Friday, August 14, 2009

Eight Essential Telephone Etiquette Tips

Even in these days where we communication mainly by e-mail or SMS, the first contact a customer has with your company is often through the good old telephone.

Make sure it's not the last with these eight simple etiquette tips.

Answer the phone within 3 rings
Answer on the first ring if possible. If you don't answer fast enough, your caller may hang up in disgust and call your competitor.

Calm down before you answer the phone
This is particularly important if you're having a heated discussion with a colleague or dealing with looming deadlines. Take a deep breath to regain your composure before you pick up the phone.

When you answer the phone, begin with a greeting
(Hello/Good morning/Good afternoon) followed by your company name and then identify yourself. E.g. "Good morning, Widgets Inc. Mary Lee speaking."

Starting with "Good morning" or "Hello" starts your conversation on a cordial note, and allows the caller to hear your company name and your name clearly.

Smile when you speak on the phone
This may seem odd when the caller can't see you, but it really does make a difference in your tone of voice and your attitude.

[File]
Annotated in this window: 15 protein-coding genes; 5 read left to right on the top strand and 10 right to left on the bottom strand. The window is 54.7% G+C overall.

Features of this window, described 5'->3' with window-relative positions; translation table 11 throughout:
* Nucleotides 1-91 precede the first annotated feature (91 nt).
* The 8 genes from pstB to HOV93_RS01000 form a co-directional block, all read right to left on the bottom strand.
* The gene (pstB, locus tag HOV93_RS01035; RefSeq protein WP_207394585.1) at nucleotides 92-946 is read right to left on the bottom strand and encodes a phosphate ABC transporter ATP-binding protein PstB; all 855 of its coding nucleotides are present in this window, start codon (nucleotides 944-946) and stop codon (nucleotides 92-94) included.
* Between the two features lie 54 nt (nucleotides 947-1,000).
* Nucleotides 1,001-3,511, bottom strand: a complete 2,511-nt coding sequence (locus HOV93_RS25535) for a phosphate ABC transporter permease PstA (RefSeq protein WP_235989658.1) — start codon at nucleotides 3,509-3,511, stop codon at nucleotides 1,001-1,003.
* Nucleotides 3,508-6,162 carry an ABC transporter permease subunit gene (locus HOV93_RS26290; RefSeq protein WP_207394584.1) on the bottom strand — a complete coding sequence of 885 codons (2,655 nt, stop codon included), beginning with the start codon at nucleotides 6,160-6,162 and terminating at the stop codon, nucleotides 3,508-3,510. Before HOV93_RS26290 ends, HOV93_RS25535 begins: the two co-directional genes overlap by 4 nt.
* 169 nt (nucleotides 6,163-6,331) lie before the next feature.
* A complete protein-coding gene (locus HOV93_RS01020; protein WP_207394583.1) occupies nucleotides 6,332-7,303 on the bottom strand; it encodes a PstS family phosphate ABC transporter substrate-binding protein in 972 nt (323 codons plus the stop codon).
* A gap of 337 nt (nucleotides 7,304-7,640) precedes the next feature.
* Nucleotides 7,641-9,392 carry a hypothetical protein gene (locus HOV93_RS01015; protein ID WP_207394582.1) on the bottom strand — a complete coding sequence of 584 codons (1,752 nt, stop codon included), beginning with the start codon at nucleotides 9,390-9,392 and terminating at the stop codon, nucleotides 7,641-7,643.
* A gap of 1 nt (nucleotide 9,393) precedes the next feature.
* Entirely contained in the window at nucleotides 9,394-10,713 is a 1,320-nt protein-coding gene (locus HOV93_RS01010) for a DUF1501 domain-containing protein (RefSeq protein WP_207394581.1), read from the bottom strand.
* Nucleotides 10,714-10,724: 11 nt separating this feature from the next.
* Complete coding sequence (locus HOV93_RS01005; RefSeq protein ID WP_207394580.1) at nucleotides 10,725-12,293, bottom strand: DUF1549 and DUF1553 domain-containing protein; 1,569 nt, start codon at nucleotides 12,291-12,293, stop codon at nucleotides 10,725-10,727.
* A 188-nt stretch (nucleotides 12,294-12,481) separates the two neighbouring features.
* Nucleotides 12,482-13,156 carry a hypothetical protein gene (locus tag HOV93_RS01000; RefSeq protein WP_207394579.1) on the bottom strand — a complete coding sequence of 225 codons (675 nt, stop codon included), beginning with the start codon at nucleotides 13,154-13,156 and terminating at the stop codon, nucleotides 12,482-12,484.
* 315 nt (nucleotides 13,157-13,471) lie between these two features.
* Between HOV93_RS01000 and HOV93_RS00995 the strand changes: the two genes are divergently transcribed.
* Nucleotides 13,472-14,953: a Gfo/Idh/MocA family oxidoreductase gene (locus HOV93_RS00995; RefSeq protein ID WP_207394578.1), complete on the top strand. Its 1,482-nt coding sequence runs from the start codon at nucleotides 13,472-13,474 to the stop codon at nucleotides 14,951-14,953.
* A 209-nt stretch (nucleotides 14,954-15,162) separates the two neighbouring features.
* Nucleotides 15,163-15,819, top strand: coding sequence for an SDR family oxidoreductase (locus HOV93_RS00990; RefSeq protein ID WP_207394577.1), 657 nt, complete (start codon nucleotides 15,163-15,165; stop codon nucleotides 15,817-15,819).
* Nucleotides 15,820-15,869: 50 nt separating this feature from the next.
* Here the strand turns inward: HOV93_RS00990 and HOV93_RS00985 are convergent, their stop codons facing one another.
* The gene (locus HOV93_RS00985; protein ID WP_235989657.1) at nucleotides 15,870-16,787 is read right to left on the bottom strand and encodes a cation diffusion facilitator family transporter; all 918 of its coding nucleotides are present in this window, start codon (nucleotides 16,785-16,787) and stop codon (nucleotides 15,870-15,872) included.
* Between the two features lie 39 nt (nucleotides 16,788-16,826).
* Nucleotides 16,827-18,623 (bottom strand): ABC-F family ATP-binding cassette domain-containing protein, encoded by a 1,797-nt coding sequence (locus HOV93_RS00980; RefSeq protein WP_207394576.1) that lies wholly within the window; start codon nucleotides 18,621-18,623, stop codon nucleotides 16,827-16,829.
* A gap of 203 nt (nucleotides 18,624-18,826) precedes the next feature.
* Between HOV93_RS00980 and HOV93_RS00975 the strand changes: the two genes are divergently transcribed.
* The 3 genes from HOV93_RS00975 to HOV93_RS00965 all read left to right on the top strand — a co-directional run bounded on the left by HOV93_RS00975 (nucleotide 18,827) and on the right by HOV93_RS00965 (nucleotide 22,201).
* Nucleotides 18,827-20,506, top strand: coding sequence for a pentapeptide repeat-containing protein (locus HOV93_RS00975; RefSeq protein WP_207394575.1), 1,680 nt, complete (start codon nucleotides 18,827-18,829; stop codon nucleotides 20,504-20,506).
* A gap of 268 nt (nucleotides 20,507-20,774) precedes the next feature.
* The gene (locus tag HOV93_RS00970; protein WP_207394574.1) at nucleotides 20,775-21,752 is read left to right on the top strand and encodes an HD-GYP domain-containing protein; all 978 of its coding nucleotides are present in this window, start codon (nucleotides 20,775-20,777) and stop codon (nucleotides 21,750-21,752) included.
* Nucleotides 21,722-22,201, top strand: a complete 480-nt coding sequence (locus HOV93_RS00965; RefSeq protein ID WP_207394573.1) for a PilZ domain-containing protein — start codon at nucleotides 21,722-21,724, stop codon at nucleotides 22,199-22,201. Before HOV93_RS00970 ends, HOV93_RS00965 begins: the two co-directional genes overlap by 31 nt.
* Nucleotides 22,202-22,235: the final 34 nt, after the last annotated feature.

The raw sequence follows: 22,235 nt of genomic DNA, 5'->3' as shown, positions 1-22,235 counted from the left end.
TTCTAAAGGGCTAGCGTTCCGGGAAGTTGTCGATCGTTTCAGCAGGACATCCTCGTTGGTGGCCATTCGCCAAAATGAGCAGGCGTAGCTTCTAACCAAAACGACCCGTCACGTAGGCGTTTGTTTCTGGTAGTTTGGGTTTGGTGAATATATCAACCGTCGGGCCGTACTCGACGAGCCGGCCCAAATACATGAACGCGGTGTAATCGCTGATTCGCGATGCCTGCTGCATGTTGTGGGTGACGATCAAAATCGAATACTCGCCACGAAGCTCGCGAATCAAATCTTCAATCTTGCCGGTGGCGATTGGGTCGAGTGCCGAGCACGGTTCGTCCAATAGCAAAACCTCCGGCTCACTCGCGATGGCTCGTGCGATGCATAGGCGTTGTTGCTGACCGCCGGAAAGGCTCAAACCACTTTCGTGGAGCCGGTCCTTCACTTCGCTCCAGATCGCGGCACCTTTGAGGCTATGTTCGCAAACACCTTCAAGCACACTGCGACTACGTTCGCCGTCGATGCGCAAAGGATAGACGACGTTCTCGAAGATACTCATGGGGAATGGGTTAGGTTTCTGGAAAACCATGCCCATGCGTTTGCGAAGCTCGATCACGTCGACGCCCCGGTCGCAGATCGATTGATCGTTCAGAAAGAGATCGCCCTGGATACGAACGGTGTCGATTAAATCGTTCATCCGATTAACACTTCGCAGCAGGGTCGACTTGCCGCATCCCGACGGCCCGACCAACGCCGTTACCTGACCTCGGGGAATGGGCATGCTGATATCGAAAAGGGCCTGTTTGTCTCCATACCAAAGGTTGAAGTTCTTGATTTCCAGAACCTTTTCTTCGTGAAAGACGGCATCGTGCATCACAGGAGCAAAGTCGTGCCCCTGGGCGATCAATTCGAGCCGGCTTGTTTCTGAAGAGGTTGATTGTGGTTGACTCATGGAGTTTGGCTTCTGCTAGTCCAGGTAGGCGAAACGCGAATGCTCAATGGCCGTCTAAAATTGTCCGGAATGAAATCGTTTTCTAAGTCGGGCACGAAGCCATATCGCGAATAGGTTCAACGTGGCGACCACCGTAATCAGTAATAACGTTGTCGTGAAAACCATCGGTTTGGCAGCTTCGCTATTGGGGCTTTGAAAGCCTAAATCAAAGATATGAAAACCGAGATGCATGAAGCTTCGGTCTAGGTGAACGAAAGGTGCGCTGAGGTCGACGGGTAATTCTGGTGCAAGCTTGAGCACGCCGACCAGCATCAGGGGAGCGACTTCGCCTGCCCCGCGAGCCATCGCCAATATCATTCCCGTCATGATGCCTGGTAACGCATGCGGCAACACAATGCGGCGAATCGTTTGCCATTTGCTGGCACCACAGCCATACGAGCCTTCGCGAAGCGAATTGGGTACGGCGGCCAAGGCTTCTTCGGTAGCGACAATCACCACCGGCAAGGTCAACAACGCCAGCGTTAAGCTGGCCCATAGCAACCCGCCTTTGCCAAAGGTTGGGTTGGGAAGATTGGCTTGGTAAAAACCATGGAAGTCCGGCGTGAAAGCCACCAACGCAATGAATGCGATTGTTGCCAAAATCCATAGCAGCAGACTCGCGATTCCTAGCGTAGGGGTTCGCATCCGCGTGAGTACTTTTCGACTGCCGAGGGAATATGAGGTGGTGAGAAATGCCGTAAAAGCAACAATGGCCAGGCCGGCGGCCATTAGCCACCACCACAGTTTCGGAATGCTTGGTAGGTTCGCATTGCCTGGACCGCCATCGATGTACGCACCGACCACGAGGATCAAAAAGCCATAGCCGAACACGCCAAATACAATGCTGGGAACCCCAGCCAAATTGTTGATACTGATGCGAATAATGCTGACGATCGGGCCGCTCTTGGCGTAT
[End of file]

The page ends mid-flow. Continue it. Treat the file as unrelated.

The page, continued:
If you need to transfer a call, tell the caller who you are transferring them to before putting them on hold
Tell the caller the name of the person to whom he or she will be transferred, or at least the name of the department. E.g. "I'll transfer you to Zahara / Sales." If possible, give them that other party's direct number before putting them on hold. Don't just say "Hold on please" and leave them to wonder what's going to happen. Also, accidents do happen and you might get cut off. When they call back they will be able to dial or ask for that other person directly.

Use the mute button wisely
Most modern telephone systems have a mute button. Make sure you know how to use it. When you need to transfer a call or if you need to put the caller on hold to look up something, make sure to push that mute button; don't just put your hand over the mouthpiece. You never know what might happen that you won't want a caller to overhear.

Don't keep them on hold forever
Never keep a caller on hold for longer than 20 seconds. Even if you haven't found the answer for them, check every 15 seconds or so to make sure they're still on the line – and to let them know that you're still on the line. Nothing turns off a potential customer faster than thinking that they've been forgotten.

Hang up last
When winding up a call, make sure the caller hangs up before you hang up. He or she may think of something to ask at the last moment, and you don't want to risk leaving them talking to a dial tone!